Ms. Lehmann’s big frowning mouth moved down the list, detailing the crimes of his detention comrades. “Nick O’Doole,” she announced, and the redhead blinked.

“Present,” he said.

So he had a name.

“Don’t swear at people,” Ms. Lehmann instructed, and Nick leaned back in his chair, folding his arms in front of his desk. “You know, world peace can only be achieved if people set aside their differences and act with compassion instead of malice.”

She cleared her throat, letting him feel the impact of her words. “And if you were saying these things in the future, suppose someone was so angry they decided to assault you? In a court of law, those would be regarded as fighting words.” She closed her eyes, inhaling deeply before continuing. You had the feeling she thought she was very wise.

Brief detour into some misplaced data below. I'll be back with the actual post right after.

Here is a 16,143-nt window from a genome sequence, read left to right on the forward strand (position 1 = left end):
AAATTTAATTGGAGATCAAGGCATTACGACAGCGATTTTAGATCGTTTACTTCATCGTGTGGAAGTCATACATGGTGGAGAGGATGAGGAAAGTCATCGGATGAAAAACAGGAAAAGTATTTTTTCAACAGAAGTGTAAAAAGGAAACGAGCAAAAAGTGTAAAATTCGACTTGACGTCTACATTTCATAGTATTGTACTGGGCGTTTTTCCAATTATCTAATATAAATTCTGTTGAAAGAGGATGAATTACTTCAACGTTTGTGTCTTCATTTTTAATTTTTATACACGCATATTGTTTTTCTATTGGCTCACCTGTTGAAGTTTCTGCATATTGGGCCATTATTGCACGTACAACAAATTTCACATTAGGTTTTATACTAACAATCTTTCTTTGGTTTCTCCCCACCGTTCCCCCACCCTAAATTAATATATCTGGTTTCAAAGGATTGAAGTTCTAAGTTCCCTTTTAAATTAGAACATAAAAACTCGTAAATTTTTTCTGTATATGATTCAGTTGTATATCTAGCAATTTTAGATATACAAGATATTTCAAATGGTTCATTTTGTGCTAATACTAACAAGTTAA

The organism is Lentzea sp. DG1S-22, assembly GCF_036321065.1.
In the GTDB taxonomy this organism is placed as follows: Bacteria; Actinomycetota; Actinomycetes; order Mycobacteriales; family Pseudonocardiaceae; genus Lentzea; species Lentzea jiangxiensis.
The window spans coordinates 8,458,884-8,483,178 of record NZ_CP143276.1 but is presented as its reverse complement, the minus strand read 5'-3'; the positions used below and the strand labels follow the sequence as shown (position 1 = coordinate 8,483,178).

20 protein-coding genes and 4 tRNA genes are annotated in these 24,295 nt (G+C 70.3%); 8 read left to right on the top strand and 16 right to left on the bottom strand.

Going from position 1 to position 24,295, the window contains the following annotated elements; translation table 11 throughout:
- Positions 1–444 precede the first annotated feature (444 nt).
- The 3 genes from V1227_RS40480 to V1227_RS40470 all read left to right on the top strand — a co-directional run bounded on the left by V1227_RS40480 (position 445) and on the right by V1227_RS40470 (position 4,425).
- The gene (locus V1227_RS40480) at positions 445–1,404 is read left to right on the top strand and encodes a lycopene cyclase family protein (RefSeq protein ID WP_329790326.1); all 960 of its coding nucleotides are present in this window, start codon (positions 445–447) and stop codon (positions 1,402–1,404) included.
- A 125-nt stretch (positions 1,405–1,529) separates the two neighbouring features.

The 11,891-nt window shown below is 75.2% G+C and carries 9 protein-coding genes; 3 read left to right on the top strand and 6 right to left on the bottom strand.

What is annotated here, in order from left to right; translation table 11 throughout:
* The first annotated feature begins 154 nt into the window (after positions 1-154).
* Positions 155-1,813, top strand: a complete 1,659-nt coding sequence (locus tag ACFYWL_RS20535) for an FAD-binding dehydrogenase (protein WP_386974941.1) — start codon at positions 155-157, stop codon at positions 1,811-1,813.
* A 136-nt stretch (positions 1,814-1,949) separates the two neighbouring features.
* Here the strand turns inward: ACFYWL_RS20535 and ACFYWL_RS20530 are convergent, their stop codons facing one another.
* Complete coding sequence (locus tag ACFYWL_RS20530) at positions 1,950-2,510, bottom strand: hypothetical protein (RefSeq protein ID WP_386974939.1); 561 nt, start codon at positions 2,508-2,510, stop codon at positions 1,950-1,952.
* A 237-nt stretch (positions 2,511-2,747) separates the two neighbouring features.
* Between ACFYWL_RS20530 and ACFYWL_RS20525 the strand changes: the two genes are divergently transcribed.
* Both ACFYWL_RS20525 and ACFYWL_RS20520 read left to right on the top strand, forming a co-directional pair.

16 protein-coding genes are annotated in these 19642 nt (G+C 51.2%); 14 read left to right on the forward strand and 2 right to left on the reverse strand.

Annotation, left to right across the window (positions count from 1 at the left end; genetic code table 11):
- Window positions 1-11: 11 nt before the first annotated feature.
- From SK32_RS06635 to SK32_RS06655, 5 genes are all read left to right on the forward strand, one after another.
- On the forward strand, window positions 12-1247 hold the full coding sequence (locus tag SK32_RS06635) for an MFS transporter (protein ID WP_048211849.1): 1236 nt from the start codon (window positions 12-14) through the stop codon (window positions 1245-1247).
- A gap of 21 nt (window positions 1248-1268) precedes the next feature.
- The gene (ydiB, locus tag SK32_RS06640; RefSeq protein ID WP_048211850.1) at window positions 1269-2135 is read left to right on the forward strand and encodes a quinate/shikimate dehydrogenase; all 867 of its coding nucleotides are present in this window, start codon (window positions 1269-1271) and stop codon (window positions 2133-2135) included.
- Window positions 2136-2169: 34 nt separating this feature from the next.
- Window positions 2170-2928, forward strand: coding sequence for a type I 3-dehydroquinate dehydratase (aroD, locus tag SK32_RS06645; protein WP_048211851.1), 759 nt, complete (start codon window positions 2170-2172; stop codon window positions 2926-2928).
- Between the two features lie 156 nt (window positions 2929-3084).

Parker imagined her sloppily tongue-kissing her ruler after detention was let out.

“One must always be aware of the potential consequences of one’s actions.”

Sheesh, Parker thought. Why am I the potential assailant here? Nick threw a soccer ball at his head. Suppose he was concussed.

He glared at his book, fuming. Out of the corner of his eye, he noticed Nick frowning, gazing out the open window.

Outside the Lockhart students who participated in the after-school program screamed and chattered back and forth to each other. A rubber ball hit the side of the building. They’d eat peanut butter sandwiches later and drink cartons of chocolate milk while Parker rotted away in detention.

Well, at least Nick was miserable too.

It seemed unfair for only one person to suffer.

A Is for Austerity

A two-chapter vignette, set in the Deathskull Bombshell universe. It's 1996, and Parker Beloit has no idea what he's in for when he kicks a soccer ball - straight into Nick O'Doole's science project! It's hate at first sight. After some harsh words are exchanged, they end up in after-school detention with the cruel Ms. Lehmann.

  • ISBN: 9781311886293
  • Author: Bethany Ebert
  • Published: 2015-12-26 18:35:06
  • Words: 1977
A Is for Austerity A Is for Austerity